Visualizations

A picture is worth a thousand words.

Visual analytics can be a powerful tool for sharing research outcomes with diverse publics. They illustrate qualitative and quantitative information in graphics and figures that communicate complex patterns, relationships, and contexts between scientific concepts and theoretical frameworks. Adding a spatial dimension to the presentation of data enables a richer understanding of concepts, ideas and theories by engaging our visual pattern recognition and spatial reasoning abilities (Risch, Kao, Poteet & Wu 2008). In addition, visuals reduce the complex cognitive requirements for processing information and enhance our ability for synthesizing data and gaining insights on its meaning and / or implications (Keim, Mansmann, Schneidewind, Thomas, & Ziegler, 2008).

 

Development Path Change
Developed by Meeting the Climate Change Challenge


 

This interactive model was developed through the Meeting the Climate Change Challenge (MC3) project, and it serves as a step toward better understanding changes in development paths. It does this by exploring change through three theoretical lenses - multi-level perspective (MLP), social practice theory (SPT), and social-ecological systems (SES). It then integrates these perspectives to illustrate how each theory complements one another and ultimately provides a more comprehensive picture of how different forms of change occur.

 

Emerging MC3 Data: Phase Two
Developed by Meeting the Climate Change Challenge

The research project, MC3: Meeting the Climate Change Challenge has two phases. The first phase, 2012—2014, interviewed 11 local government climate innovators. The second phase of the research, as one of its deliverables, re-interviewed a sub sample of the original interviewees in order to track if any changes had occurred in their development paths. Included in this sub sample were interviewees with the elected officials from the virtual conversations led in the first phase.

Prior to analyzing the second interview data, we revised the coding framework used in the first phase and ensured consistency with the three theoretical lenses we were using for the second phase of the research—socio-ecological systems, multi-level governance and social practice. With over one hundred interviews across eleven local governments, we then analyzed all of the interview transcripts around 80 refined codes (referred to as topics). Next comes the fun part: asking questions of the data. What is the number one topic across all the local governments? Which local governments are most closely linked in their vocabulary? What are the topics hardly anyone is talking about? How do the topics change from year to year? The visualizations below apply these questions to the interview data and reframe them in an engaging, visual way. Click on the images to explore.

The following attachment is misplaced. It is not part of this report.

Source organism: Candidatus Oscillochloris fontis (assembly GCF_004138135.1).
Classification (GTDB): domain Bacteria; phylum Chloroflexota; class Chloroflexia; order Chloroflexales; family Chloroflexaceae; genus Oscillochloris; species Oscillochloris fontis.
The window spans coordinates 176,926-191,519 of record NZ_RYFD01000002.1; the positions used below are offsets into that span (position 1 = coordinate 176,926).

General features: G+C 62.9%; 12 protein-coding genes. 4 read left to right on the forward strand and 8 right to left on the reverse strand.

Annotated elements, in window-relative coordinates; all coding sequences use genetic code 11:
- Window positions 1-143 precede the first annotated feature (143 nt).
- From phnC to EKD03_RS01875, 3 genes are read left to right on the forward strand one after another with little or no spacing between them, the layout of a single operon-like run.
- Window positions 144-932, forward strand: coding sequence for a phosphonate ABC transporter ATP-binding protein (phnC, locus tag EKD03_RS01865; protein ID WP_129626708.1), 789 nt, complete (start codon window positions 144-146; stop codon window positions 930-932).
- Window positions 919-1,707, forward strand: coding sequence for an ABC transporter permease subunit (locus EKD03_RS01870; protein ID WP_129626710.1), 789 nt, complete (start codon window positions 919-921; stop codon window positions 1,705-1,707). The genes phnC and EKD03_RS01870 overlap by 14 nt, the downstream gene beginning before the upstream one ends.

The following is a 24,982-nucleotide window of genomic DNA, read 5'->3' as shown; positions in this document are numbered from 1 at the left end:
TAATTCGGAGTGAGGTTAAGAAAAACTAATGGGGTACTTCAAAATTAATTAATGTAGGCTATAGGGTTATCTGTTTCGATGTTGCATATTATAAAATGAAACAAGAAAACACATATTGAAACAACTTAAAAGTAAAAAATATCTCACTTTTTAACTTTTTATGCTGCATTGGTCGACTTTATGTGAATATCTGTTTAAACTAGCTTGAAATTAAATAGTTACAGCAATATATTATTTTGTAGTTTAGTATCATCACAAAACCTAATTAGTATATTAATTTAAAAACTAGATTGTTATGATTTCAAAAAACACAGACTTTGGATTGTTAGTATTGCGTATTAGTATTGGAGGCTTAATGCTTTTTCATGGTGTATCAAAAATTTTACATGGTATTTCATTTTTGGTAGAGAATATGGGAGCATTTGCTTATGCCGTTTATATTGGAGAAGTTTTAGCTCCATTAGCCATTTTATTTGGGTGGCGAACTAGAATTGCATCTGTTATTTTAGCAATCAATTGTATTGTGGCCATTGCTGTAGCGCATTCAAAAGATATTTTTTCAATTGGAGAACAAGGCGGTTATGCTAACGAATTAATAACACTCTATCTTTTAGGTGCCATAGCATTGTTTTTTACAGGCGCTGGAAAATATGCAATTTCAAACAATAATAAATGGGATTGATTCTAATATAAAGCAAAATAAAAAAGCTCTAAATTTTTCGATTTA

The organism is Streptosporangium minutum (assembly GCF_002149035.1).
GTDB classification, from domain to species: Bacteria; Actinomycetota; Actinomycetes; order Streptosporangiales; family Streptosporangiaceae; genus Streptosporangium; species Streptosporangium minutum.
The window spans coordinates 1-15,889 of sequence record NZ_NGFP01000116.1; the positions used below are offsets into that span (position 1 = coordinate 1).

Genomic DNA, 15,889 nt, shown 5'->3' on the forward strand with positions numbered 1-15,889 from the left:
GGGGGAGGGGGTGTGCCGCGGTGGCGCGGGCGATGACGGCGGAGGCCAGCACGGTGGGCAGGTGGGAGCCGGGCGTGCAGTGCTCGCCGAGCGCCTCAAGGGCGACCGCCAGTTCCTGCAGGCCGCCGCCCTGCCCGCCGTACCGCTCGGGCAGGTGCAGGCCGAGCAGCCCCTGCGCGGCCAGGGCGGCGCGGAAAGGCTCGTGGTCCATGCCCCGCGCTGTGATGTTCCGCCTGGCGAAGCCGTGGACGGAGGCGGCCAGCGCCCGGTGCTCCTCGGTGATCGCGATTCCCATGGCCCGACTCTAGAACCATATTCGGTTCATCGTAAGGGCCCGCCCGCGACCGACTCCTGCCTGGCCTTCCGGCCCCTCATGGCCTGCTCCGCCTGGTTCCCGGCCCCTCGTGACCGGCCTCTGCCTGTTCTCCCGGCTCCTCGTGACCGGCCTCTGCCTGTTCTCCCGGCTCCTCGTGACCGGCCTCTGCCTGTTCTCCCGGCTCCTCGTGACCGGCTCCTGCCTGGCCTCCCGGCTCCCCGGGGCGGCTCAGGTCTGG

Top Topics Overall



 

Topic Richness



 

Umbrella Topics



 

A Picture of Electrical Energy Use in Canada
Developed by Community Research Connections and Meeting the Climate Change Challenge


 

This interactive visualization was developed through the Community Research Connections (CRC) program and Meeting the Climate Change Challenge (MC3) project, and it explores Canada’s electrical energy production and consumption over the last 50 years. We invite you to enter this visualization and explore the last half-century of Canadian electrical energy use, looking at where our electricity has come from, how much we have produced, and what our levels of usage have been.

 


Keim, D. A., Mansmann, F., Schneidewind, J., Thomas, J., & Ziegler, H. (2008). Visual analytics: Scope and challenges (pp. 76-90). Springer Berlin Heidelberg.

Risch, J., Kao, A., Poteet, S. R., & Wu, Y. J. J. (2008). Text visualization for visual text analytics. In Visual Data Mining (pp. 154-171). Springer Berlin Heidelberg.